US still not killing Space Launch System and not yet engaging Spacex for Mars

There is a $19.5 billion funding bill that has been approved by the US congress. This is a slight increase from last years $19.3 billion funding.

It is more of the same NASA funding that has been mostly repeating since George Bush 2 and even George Bush 1 and Clinton and Obama.

The new plan says make a roadmap to send people to Mars by 2033 and the US will still fund the overpriced by 10 times or more space launch system.

Journey to Mars — asks NASA for a roadmap to send people to Mars by 2033 and moves NASA away from the Asteroid Redirect Mission.

Assuring Core Capabilities For Exploration :
an uncrewed launch of SLS and Orion in 2018
a crewed mission to the moon in 2021
more trips to the moon and Mars after that date.

NOTE -Spacex and Elon Musk have discussed unmanned Mars missions in 2020 and a manned Mars mission around 2024. Spacex and Elon Musk would have costs that are ten times less than NASA and 8 to 10 years earlier.

The Space Exploration Initiative was a 1989–1993 space public policy initiative of the George H. W. Bush administration. On July 20, 1989, the 20th anniversary of the Apollo 11 Moon landing, George H. W. Bush — then President of the United States — announced plans for what came to be known as the Space Exploration Initiative (SEI). In a speech on the steps of the National Air and Space Museum he described plans calling for constructing Space Station Freedom, sending humans back to the Moon “to stay” and ultimately sending astronauts to explore Mars. He proposed not a 10-year Apollo-style plan, but a long-range continuing commitment based on the three above elements, ending with “a journey into tomorrow – a journey to another planet – a manned mission to Mars.”

The Space Launch System (SLS) is an American Space Shuttle-derived heavy expendable launch vehicle being designed by NASA. It follows the cancellation of the Constellation program, and is to replace the retired Space Shuttle.

The Constellation Program was a manned spaceflight program developed by NASA, the space agency of the United States, from 2005 to 2009. The major goals of the program were “completion of the International Space Station” and a “return to the Moon no later than 2020” with a crewed flight to the planet Mars as the ultimate goal. The program’s logo reflected the three stages of the program: the Earth (ISS), the Moon, and finally Mars—while the Mars goal also found expression in the name given to the program’s booster rocket.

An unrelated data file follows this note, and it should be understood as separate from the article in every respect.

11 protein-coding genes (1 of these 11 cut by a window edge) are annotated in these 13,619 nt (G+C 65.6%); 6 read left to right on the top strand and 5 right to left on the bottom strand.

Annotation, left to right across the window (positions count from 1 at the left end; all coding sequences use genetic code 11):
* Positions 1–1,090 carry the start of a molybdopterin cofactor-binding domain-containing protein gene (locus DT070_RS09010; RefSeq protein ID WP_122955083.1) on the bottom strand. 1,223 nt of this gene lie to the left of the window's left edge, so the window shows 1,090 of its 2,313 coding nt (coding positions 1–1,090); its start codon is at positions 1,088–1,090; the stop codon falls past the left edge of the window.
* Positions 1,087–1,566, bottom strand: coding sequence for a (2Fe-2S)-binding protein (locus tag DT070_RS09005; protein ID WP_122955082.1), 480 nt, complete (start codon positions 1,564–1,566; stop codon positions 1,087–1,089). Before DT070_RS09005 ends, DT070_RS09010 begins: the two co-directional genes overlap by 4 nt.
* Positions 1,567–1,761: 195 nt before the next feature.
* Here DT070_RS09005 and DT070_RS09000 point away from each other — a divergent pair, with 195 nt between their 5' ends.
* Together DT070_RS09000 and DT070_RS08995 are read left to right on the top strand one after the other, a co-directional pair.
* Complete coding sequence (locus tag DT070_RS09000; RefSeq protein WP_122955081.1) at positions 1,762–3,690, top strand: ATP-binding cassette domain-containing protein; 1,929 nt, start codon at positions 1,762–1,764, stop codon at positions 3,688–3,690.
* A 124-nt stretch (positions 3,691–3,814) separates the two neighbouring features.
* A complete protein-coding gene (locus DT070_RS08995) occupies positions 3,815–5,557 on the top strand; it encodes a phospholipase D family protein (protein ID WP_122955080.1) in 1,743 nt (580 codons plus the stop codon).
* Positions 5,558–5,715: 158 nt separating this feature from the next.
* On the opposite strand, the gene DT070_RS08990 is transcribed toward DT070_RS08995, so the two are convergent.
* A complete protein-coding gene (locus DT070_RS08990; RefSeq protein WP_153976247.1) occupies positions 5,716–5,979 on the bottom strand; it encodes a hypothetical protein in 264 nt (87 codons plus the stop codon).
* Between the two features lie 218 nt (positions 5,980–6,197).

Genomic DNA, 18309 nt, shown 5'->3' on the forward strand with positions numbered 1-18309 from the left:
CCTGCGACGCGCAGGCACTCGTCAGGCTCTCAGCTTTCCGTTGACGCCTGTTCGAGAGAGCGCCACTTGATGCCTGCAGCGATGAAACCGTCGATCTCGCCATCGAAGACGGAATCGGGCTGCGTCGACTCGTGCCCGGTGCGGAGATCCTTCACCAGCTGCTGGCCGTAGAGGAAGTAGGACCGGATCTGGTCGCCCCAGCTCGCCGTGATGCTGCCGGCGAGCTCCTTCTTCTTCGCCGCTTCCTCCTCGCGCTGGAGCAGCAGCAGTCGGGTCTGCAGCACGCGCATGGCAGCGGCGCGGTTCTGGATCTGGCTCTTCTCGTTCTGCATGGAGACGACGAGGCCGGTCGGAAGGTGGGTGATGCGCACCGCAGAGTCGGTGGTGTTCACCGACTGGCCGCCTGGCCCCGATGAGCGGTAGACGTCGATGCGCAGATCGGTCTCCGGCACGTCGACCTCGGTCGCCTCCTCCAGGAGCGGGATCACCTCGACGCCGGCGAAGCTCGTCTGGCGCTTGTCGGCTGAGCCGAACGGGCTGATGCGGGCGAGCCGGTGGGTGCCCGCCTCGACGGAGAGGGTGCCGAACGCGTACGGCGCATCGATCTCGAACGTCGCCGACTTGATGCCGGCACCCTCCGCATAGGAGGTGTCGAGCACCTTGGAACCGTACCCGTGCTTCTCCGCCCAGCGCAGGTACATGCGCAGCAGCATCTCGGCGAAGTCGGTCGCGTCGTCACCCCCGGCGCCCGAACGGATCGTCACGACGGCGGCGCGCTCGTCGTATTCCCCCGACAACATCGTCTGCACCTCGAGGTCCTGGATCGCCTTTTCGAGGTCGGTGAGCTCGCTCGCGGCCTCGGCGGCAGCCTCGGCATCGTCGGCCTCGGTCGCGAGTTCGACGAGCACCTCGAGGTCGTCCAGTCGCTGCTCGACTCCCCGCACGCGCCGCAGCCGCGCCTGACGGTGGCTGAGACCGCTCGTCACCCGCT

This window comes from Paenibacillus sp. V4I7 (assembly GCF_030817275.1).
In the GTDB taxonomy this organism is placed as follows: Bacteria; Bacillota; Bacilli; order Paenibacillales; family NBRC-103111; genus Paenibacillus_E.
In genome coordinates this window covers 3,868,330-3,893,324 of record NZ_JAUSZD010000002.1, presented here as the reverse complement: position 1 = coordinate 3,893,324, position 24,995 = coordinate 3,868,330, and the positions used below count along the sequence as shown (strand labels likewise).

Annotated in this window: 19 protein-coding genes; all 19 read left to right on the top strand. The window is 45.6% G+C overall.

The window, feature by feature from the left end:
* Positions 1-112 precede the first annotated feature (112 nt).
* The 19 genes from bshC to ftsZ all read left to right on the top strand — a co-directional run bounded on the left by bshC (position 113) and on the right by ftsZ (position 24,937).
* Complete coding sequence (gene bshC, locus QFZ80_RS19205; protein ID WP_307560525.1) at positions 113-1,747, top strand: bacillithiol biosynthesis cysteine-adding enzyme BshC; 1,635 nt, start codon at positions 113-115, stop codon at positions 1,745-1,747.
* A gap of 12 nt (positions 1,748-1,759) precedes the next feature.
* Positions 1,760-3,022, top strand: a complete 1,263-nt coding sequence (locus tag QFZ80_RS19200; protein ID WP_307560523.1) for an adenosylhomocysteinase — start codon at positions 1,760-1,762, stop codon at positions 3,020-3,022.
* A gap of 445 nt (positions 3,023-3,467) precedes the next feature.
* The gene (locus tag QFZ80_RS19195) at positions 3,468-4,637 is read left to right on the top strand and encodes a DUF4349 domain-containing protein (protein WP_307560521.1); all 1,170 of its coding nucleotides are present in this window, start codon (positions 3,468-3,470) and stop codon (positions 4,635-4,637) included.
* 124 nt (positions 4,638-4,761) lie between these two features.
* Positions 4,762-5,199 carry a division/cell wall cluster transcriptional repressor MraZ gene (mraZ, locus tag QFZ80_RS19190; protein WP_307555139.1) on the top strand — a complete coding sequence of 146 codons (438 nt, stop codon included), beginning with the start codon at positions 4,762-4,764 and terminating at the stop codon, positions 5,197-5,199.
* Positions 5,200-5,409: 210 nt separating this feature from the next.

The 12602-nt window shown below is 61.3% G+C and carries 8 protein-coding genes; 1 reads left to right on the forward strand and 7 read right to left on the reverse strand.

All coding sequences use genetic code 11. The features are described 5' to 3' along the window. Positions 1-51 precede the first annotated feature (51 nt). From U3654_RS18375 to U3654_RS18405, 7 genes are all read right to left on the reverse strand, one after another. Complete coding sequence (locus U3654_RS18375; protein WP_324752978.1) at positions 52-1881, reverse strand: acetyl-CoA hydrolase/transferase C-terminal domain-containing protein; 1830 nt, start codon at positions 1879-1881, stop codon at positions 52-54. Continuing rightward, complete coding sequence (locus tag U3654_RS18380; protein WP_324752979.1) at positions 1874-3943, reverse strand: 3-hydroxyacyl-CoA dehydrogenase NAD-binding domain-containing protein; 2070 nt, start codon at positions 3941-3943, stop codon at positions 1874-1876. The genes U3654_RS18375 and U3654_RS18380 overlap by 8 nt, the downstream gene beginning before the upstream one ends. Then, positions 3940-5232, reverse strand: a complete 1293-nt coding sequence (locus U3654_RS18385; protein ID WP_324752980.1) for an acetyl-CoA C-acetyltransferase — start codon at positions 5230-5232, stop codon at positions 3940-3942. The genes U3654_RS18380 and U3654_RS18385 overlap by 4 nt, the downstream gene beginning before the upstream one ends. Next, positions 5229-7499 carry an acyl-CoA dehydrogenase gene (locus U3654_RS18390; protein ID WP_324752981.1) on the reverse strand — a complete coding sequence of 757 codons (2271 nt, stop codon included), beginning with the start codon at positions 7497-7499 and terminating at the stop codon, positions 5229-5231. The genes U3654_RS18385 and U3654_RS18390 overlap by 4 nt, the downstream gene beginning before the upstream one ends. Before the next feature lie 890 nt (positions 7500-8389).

NASA estimated that the original Constellation related policy would cost $230 billion (in 2004 dollars) through 2025, including the Commercial Crew and Cargo program, which is separate from the Constellation program. However, unsolved technical and design challenges made it impossible for NASA to provide a conclusive estimate.

Upon taking office, President Obama declared Constellation to be “over budget, behind schedule, and lacking in innovation.” A review concluded that it would cost on the order of $150 billion for Constellation to reach its objective if adhering to the original schedule. Another review in 2009, ordered by President Obama, indicated that neither a return to the Moon nor a manned flight to Mars was within NASA’s current budget.

$9 billion as spent on Constellation before they pulled the plug.
About $10 billion has been spent on Space Launch System so far. Spending is at about $2 to 3 billion per year.

NASA hoped in 2012 that each eventual space launch would cost $500 million but most estimate that each launch will be about $2 billion (without including the $50-90 billion of development cost).

Combined Constellation and Space Launch System will have spent $23 billion before the first launch of Space launch system late in 2018 (assuming no delays from this point).

SpaceX CEO Elon Musk stated in 2010 that he would “personally guarantee” that his company could build the conceptual Falcon XX, a vehicle in the 140-150 t payload range, for $2.5 billion, or $300 million per launch, but cautioned that this price tag did not include a potential upper-stage upgrade. SpaceX’s privately funded MCT launch vehicle, powered by multiple Raptor engines, has also been proposed for lifting very large payloads from Earth in the 2020

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